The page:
You’re Putting Your Child in His Car Seat Wrong and It’s Okay

Being a mom has been the biggest and most lasting lesson of my life. I learn something new about parenting, myself, or my children every day. We know more today than we did yesterday and are always becoming better at what we do. When I was a first time mom, I started with the bare minimum of knowledge but I always gave it my best. One thing I was royally screwing up was my daughter’s car seat safety. I know that many people have said to me that it’s common sense but it really never crossed my mind that I was doing it wrong. I buckled her into a car seat and off we went. One day when my second daughter was an infant, one of my friends commented on a picture of her in a car seat and pointed out that her straps were too lose. I reacted poorly, feeling like my ability as a mother was being attacked. After this, though, I started to look into it and realize that I was making all kinds of mistakes with how I buckled my girls.

The chest clip should be placed on the chest. At the time, I didn’t even know it was called a chest clip or that may have registered in my mind. (And after market products that did not come with your seat like these head positioners, are no-nos. They are not tested with your car seat.)


The straps should never be twisted or too loose.

Heavy coats should not be worn in the car seat.


You shouldn’t forward face until age 1 AND 20 lbs but really, it’s best to extend it for as long as possible because it’s just safer.

Also, you should never put a car seat on top of a shopping cart. I know that sometimes it clicks and sounds like it’s locking into place but that can harm your seat and it’s not actually attached and can fall. We found this out when one of our seats almost fell once, after clicking in.

(There really are so many more tips and tidbits, and some car seat specific. I like The Car Seat Lady and Car Seats For The Littles, or even my good buddy Darci over at Everything Mommyhood, for the details I’m not certain on!)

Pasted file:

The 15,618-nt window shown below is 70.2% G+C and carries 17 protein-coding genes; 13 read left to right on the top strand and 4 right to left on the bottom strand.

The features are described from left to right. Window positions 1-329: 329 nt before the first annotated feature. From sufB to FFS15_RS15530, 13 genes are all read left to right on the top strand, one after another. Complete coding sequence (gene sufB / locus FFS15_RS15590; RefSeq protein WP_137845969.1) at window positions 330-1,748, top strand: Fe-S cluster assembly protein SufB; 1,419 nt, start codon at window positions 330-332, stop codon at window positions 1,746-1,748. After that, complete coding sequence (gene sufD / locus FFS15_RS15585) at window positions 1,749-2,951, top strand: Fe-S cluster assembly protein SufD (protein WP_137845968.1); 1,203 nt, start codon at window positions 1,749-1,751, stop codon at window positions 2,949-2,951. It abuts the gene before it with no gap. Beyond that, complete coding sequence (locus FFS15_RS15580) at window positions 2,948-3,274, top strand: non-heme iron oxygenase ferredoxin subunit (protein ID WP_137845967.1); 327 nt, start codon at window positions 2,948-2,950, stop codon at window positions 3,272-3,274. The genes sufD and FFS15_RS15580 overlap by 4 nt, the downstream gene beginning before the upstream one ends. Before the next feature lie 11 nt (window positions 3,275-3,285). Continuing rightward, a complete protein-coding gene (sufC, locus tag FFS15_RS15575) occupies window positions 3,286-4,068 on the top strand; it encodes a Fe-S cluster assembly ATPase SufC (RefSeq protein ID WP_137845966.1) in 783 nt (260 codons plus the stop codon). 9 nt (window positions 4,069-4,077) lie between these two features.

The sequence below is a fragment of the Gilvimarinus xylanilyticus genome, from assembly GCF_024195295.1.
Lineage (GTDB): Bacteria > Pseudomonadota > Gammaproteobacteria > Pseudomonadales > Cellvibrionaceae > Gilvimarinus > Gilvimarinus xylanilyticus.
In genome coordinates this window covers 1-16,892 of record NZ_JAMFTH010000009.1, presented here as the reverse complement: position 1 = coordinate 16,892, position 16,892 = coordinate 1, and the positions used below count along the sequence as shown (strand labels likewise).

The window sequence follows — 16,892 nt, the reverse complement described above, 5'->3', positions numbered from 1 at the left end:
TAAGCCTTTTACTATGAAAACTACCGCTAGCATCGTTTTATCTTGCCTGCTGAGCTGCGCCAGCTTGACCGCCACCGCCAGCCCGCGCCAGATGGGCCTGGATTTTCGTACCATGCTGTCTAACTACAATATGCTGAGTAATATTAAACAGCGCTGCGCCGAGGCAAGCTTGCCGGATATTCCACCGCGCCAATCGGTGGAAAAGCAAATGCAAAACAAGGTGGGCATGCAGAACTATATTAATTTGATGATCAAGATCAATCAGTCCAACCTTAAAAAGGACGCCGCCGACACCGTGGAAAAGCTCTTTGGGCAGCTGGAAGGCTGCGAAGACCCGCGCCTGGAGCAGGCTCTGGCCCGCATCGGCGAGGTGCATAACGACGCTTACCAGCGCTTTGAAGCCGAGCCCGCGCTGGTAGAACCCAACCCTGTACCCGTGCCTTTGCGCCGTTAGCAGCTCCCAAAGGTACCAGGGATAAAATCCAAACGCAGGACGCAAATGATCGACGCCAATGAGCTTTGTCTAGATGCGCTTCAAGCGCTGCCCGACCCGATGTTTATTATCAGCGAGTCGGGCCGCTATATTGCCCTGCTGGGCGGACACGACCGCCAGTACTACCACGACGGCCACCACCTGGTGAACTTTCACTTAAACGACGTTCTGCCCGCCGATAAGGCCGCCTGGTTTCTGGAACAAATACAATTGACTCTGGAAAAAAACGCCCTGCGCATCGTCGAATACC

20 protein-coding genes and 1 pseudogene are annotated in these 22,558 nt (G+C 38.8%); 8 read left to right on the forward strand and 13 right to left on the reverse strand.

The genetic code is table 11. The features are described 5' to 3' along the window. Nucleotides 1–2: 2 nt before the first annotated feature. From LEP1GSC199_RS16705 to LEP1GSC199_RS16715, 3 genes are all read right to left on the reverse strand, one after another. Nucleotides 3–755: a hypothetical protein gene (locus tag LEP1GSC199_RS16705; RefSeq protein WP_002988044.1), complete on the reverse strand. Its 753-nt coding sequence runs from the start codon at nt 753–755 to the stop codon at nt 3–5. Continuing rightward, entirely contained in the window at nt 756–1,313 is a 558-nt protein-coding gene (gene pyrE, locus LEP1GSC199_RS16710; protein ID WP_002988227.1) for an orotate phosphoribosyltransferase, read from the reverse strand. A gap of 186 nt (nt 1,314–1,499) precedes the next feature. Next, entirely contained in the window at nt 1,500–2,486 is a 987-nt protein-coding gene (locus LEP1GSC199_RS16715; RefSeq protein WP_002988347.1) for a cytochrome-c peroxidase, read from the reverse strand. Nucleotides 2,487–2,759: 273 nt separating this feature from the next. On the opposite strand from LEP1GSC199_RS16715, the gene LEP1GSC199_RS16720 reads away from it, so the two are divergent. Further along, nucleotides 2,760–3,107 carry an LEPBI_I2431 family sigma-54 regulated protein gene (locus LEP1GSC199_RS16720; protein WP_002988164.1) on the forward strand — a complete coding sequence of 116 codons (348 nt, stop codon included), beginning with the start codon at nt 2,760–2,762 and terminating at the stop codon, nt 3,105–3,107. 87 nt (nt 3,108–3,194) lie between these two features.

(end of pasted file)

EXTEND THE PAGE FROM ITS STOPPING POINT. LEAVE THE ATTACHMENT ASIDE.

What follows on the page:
The above pictures are of my own mistakes before I knew better. I share an album that includes these pictures and several more, to show people by example how not to put a child in their car seat and also to show them they aren’t alone in their errors. I see so much car seat controversy where people argue instead of choose to do better for their children. I even asked to write an informative guest post on someone’s blog and was told to be careful with my information because they didn’t want to start trouble.  In the past, I often chose not to correct people because of this. One day, this decision didn’t make sense to me anymore…

I had a new friend at the beginning of last year. She was sweet and her son was the most adorable baby I’d ever seen. His straps were loose and often twisted but I wasn’t sure if I knew her well-enough to correct her so I kept my mouth shut. As we got closer, we went on a little trip together. I decided that I could help her strap her son into my car while talking out loud about the safety rules and then it wouldn’t really be directed at her. She listened and watched closely to what I was doing.

A few months later when we were even closer and in the car together, she told me she’d recently learned that you couldn’t put kids in the car seats with their coats on. I came clean and told her that I knew that but I never wanted to confront her and create an argument. I didn’t want her to think I was judging. She said “Oh my gosh, no! I’m a first time mom and I’m still learning! If you know I’m doing something wrong, especially if it concerns his safety, PLEASE tell me!” She was right. I was more worried about stepping on toes than I was about her son’s safety.

So what if she got upset. So what if she stopped talking to me. I would miss her but more importantly, it would hopefully stick in her mind and she would eventually begin buckling him in the proper way. He would be safer.

From now on, I’m going to inform people. If I know something about safety that you might not know, I’m going to tell you. If you choose to ignore it, get angry, or defensive, that’s your prerogative. But I have to tell you. I would never have learned if someone didn’t tell me and I owe it to you to do the same, as a fellow parent.

And to my friend, who is now one of my closest friends, I’m sorry. Society insists that offering information is sanctimonious and I allowed that to control whether or not I knowingly put your son at risk by not helping you.

Speak up, parents!

(Stay tuned for my post about projectiles in the car, another one I learned through word-of-mouth. I was just in an accident this week that shows why this one’s important!)

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